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Different approaches to obtaining consent for follow-up result in biased samples
  1. Barry Pless1,2,3,
  2. Brent Hagel4,
  3. Xun Zhang5,
  4. Helen Magdalinos6
  1. 1Department of Pediatrics, Faculty of Medicine, McGill University, Montreal, Quebec, Canada
  2. 2Department of Epidemiology, Faculty of Medicine, McGill University, Montreal, Quebec, Canada
  3. 3Department of Biostatistics, Faculty of Medicine, McGill University, Montreal, Quebec, Canada
  4. 4Department of Paediatrics and Community Health Sciences, Alberta Children's Hospital, Faculty of Medicine, University of Calgary, Calgary, Alberta, Canada
  5. 5McGill-Montreal Children's Hospital Research Institute, McGill University, Montreal, Quebec, Canada
  6. 6Certified Child Life Specialist, Montreal Children's Hospital, Montreal, Quebec, Canada
  1. Correspondence to Dr I Barry Pless, Montreal Children's Hospital, 2300 Tupper St, C538, Montreal, Quebec H3H 1P3, Canada; barry.pless{at}mcgill.ca

Abstract

Background Many injury studies use samples of hospital patients. If a study requires further contact, consent is usually required but the sample may be biased if many fail to consent.

Objective To determine whether wording requiring ‘active’ consent resulted in more refusals than wording that was ‘passive’—that is, where consent is implied in the absence of direct refusal.

Methods Subjects were injured children seen in the emergency departments in five hospitals where the Canadian Hospital Injury Reporting and Prevention Program (CHIRPP) operates. For CHIRPP, parents or older children complete a one-page questionnaire to describe the injury; one question seeks consent to follow-up for research. Three of the hospitals use passive wording for this question and two use active wording. All cases where CHIRPP coordinators completed forms using the medical record were treated as refusals. It was hypothesised that there would be a significant association between the form of wording (active or passive) and the rate of consent, and that this association would be affected by socio-demographic and clinical variables.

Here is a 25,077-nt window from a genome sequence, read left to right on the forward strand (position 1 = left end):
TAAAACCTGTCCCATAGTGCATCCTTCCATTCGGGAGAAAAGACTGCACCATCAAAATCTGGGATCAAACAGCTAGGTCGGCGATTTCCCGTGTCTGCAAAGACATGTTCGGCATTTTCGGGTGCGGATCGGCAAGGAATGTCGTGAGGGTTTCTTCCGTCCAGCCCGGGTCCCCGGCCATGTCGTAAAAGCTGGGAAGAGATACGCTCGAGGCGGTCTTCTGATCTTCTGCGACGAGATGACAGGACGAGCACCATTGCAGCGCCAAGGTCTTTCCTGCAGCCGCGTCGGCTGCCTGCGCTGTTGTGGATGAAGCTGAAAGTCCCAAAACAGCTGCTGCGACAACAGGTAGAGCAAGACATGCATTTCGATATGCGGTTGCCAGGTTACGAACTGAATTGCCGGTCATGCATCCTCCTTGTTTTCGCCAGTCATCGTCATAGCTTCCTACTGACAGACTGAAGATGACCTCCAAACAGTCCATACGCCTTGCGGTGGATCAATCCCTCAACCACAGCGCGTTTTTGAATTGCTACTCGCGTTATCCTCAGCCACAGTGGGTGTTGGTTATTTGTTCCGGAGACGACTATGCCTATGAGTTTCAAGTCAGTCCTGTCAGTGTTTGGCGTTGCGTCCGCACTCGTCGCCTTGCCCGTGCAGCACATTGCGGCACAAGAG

Results On average, 64.5% of parents gave consent for follow-up at hospitals using passive consent wording versus 42% where active consent wording was used. Passive wording consistently yielded a higher percentage of consents for all variables. The differences were greater than 5% for families living in census tracts with low median household incomes and greater than 10% for those age 15–19 years. For parent completed forms the adjusted OR for active wording was 0.48 (95% CI 0.43 to 0.54).

Conclusion Caution is needed when interpreting results from studies using hospital samples, especially when wording of consent for follow-up requires direct affirmation.

  • Surveillance
  • sampling bias
  • consent wording
  • active consent

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Footnotes

  • Funding This work was supported by Health Canada (Public Health Agency of Canada, Alberta Children's Hospital Foundation, Alberta Heritage Foundation, Canadian Institutes of Health Research New Investigator Awards (BH)).

  • Competing interests None.

  • Provenance and peer review Not commissioned; externally peer reviewed.

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